In a study of 3,956 Caucasian women aged ≥ 65 years researchers found that having one fracture significantly increases a patient’s risk of fractures in other locations.
The study, “Incident fracture is associated with a period of accelerated loss of hip BMD (bone mineral density): the Study of Osteoporotic Fractures,” appears in the October 2018 edition of Osteoporosis International.
Co-author Blaine Christiansen, Ph.D., M.S., associate professor of orthopedic surgery at the University of California in Sacramento, explained the study to OTW, “In a previous study, we observed contralateral and systemic bone loss following anterior cruciate ligament (ACL) injury in mice. This was an unexpected and interesting observation for us, and it led us to hypothesize that post-traumatic systemic bone loss could be a contributing factor to increased fracture risk following an initial fracture, which has been thoroughly described in cohort studies.”
“We felt that this is an understudied and underappreciated injury response that could have tremendous consequences for patients following a traumatic injury.”
“For our study, we analyzed hip bone mineral density (BMD) in women from the Study of Osteoporotic Fractures (SOF). We found that women who had an incident fracture had greater reductions in total hip BMD [bone mineral density] over a 4-year period than women who did not fracture. We also found that this accelerated loss of hip BMD was isolated to the 2-year time interval that included the fracture.”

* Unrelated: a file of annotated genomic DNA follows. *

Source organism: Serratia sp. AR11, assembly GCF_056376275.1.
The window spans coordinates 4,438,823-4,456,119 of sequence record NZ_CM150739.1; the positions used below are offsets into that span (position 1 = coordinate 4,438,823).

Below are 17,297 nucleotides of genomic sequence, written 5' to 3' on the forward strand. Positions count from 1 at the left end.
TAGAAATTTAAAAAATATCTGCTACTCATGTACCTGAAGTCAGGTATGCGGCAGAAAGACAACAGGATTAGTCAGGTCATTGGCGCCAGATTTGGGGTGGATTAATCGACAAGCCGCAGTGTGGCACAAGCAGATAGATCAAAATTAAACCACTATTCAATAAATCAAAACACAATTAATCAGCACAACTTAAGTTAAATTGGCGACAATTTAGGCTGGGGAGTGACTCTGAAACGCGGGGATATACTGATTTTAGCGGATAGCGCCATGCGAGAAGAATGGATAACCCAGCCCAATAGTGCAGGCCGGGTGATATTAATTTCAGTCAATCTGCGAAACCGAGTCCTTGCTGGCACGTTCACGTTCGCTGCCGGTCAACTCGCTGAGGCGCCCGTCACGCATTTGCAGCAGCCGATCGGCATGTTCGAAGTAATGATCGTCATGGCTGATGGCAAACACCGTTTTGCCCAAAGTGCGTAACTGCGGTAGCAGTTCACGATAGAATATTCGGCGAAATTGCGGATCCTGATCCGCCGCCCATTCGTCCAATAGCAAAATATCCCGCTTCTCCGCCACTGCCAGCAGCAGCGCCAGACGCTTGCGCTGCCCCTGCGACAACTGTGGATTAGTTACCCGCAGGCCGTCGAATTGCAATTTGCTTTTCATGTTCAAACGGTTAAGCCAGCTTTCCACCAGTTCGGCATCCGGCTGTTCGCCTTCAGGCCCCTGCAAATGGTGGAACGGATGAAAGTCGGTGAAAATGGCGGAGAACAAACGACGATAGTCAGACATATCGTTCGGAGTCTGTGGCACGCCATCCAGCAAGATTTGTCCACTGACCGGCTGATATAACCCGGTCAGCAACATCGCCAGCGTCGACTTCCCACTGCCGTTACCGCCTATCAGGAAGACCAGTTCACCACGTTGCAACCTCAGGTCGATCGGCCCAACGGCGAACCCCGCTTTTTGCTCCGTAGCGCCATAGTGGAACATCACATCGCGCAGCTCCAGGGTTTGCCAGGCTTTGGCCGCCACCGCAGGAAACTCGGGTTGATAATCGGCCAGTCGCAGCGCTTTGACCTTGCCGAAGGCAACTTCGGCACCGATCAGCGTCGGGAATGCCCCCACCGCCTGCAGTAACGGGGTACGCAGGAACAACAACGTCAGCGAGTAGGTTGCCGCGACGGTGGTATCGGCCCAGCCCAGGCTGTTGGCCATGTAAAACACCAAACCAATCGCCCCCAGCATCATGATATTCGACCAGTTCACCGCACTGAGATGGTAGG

“A companion study recently published in the Journal of Bone and Mineral Researchexamined underlying mechanisms of systemic bone loss following fracture in mice. We found that mice lost significant bone volume within the first two weeks following a fracture, particularly from the trabecular bone compartment. Following fracture, mice also exhibited considerable systemic inflammation and altered cage activity, both of which could contribute to bone loss. Young mice were able to fully recover from this bone loss by six weeks post-fracture, but recovery in middle-aged mice was unclear.”
“I think it is important to realize that bone fractures and other musculoskeletal injuries, particularly severe injuries, can have serious systemic consequences for these patients, and could increase future fracture risk at all skeletal sites. I think it is likely that there are simple, easily implemented therapies that could be administered soon after an injury that will protect the skeletal health of these patients and improve their long-term quality of life.”